Mrs. Ghenet also made a natural insecticide using plants from her surroundings. The idea to make an insecticide was triggered by what she read in a magazine. When she realized that she had an easy access to all the ingredients needed to make the insecticide she did some more research on the material. After several trials, she was able to produce a perfect insecticide. Mrs. Ghenet said that it all started when she spotted a problem in her plants. Through trial and error she tried to treat her plants but to no avail. Then she came across a magazine which attracted her attention.

The insecticide Mrs. Ghenet produced is made of three ingredients: Neem, Aloe Vera and Chili. She said along with her fellow farmer in Asmara they have done trials to determine the right amount of ingredients to be used in making the insecticide. Mrs. Senait, a flower shop and nursery owner in Asmara, said she adopted the insecticide after doing her own experiments with it because it is environment-friendly and cost-effective.

Mrs. Ghenet said, “This particular solution (the insecticide) has helped me eliminate most of the insects in my field. It has proven effective and Mrs. Senait of Shami Flowers and Nursery, a nursery with a wide variety of plants and insects, has further ascertained its efficacy.”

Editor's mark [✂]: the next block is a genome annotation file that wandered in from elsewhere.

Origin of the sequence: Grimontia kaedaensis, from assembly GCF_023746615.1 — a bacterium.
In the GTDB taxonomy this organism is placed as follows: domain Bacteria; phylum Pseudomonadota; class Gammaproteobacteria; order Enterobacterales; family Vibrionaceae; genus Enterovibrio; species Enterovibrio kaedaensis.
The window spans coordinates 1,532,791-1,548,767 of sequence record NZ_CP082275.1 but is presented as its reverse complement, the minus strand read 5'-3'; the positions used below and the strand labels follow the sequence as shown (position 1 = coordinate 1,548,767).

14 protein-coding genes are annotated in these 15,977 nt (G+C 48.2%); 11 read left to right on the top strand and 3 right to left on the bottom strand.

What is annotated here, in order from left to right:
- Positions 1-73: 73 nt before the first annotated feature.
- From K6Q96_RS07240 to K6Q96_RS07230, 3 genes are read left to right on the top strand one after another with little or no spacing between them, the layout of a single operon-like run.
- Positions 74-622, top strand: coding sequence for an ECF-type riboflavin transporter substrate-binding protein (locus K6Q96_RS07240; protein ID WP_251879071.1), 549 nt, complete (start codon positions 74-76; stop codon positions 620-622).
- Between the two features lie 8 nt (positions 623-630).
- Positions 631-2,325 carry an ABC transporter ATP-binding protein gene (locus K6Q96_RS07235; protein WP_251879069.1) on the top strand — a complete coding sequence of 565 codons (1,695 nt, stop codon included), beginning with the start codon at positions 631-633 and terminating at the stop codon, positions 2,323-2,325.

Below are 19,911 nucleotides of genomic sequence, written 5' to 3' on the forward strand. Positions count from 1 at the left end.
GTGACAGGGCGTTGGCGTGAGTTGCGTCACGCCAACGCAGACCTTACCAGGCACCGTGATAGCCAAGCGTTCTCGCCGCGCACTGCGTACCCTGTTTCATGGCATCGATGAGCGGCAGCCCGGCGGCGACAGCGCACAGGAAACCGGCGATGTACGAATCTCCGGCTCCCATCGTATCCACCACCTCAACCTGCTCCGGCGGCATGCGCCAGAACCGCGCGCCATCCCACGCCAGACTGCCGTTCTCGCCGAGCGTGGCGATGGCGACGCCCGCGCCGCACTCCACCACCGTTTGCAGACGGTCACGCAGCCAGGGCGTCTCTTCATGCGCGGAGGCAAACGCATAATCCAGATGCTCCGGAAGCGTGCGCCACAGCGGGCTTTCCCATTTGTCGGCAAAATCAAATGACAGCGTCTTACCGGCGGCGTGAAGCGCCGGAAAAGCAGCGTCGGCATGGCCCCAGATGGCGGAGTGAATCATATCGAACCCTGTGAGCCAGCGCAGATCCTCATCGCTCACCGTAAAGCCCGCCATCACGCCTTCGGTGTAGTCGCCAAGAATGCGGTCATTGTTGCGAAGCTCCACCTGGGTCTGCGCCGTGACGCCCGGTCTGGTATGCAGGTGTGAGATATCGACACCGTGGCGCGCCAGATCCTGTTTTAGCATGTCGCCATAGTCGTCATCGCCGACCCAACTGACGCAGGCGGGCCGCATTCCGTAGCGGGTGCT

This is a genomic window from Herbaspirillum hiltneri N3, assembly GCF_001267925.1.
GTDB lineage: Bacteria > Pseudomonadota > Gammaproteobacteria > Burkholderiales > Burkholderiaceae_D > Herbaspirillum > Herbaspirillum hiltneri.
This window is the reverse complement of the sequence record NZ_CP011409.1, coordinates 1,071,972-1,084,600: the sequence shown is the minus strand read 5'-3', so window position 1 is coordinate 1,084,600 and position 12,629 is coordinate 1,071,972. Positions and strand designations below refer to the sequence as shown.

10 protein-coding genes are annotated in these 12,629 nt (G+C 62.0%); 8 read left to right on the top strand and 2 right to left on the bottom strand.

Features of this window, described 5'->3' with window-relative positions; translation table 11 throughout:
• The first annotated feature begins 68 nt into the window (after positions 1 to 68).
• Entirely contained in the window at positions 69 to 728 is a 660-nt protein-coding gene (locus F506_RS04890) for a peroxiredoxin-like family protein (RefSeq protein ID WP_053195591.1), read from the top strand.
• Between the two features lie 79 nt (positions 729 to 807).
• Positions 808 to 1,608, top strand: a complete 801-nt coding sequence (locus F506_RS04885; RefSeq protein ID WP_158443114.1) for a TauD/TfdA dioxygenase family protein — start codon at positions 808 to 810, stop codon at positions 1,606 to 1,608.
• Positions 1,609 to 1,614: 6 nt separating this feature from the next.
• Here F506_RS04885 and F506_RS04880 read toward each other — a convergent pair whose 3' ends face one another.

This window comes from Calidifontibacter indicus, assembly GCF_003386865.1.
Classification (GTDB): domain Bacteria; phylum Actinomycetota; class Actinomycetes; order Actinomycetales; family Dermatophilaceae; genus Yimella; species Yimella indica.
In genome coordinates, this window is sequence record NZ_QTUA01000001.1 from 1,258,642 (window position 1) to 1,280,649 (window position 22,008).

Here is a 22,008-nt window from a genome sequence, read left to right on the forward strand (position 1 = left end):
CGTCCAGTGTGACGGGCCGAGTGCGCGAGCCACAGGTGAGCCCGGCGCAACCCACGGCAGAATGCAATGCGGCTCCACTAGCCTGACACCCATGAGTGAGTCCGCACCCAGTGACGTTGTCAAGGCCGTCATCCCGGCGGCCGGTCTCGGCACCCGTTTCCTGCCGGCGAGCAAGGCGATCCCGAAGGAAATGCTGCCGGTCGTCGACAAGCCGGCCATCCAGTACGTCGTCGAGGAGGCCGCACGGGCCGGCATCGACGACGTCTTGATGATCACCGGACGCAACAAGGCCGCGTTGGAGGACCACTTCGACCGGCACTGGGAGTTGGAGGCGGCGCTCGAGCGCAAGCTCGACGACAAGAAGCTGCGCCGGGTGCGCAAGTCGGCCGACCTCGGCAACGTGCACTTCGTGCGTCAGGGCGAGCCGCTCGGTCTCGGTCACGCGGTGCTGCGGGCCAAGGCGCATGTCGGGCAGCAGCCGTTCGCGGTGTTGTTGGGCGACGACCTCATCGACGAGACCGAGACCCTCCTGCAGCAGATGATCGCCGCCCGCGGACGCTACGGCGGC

Mrs. Ghenet has been conducting numerous experiments on different types of plants that would help her develop natural remedy in a scientific manner. She said the insecticide has proven to be a safe protection against all sorts of insects and pests she has encountered. Many farmers have applied it and applauded the results although they are concerned about its bad smell. Mrs. Ghenet said that she and her family have been doing extra research on ways to minimize the smell by rearranging the ratio of the ingredients.

Mrs. Ghenet said they are working to produce and present the insecticide in liquid and powder forms and promote its use all over the country. If everything goes well, they also have a plan to make it available at international markets. They are working in collaboration with the Ministry of Agriculture (MoA) and other concerned bodies to conduct further studies.

According to Mrs. Ghenet, the insecticide has been approved by the MoA and we have now reached a stage when we discuss how the product should be presented, as a liquid or powder.

Through her work as a farmer, Mrs. Ghenet has influenced all members of her family. Her eldest daughter, Dr. Saliem Mekonen, who studied medicine in college, said working in their family business has helped her see the extent to which women can work in all sectors of development. She said that her mother has been an example and inspiration in many ways, including her flexibility, commitment and hard work that made her successful.

Mrs. Ghenet is not only an exemplary farmer but she has proven what a woman can be: a wife, a mother, a friend, a farmer, a good citizen and more. Through hard work farmers like Mrs. Ghenet are contributing their share to ensure food security and access to clean and renewable energy, two crucial needs of human beings all over the world.